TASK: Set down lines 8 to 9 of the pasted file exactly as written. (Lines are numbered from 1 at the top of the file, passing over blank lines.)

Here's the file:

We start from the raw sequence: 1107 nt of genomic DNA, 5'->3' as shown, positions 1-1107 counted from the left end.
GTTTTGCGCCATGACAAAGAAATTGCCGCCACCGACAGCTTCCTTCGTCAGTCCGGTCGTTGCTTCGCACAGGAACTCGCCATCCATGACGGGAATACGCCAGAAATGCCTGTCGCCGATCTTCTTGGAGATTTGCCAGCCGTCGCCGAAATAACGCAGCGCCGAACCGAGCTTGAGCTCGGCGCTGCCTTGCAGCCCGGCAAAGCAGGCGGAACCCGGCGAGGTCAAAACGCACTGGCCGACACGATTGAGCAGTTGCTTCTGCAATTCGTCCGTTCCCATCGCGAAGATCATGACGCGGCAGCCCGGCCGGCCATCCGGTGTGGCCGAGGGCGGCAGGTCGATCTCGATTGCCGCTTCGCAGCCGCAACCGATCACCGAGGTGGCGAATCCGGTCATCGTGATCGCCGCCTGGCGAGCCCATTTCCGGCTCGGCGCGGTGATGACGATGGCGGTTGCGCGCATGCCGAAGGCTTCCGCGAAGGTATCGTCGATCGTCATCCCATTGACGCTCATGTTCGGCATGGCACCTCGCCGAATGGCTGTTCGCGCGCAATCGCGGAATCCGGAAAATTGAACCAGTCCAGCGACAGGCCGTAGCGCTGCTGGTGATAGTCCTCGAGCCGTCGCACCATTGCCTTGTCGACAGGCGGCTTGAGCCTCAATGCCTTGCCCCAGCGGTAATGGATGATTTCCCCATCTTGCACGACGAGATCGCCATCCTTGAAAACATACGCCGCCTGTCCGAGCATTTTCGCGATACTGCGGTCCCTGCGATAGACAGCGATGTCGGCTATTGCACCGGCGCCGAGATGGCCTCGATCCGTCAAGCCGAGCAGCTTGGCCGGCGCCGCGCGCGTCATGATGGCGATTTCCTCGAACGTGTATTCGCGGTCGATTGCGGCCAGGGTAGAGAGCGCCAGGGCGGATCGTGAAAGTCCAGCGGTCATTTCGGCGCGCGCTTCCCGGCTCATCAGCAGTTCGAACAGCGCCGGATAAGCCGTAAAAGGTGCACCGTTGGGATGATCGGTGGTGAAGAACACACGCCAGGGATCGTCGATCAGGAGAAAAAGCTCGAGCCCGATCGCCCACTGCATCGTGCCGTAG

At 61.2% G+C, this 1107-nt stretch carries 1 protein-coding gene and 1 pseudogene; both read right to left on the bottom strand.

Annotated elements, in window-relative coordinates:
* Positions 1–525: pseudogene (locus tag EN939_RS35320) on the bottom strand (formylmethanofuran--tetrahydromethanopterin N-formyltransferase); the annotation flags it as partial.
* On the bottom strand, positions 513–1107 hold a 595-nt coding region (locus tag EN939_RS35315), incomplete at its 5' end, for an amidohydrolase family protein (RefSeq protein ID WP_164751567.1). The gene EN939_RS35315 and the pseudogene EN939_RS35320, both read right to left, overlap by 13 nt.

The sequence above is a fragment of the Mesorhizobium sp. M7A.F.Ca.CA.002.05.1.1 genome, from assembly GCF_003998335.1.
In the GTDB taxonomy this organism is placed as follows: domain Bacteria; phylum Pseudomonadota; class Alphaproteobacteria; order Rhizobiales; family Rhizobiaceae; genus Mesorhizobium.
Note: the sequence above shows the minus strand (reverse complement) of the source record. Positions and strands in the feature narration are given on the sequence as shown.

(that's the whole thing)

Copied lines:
In the GTDB taxonomy this organism is placed as follows: domain Bacteria; phylum Pseudomonadota; class Alphaproteobacteria; order Rhizobiales; family Rhizobiaceae; genus Mesorhizobium.
Note: the sequence above shows the minus strand (reverse complement) of the source record. Positions and strands in the feature narration are given on the sequence as shown.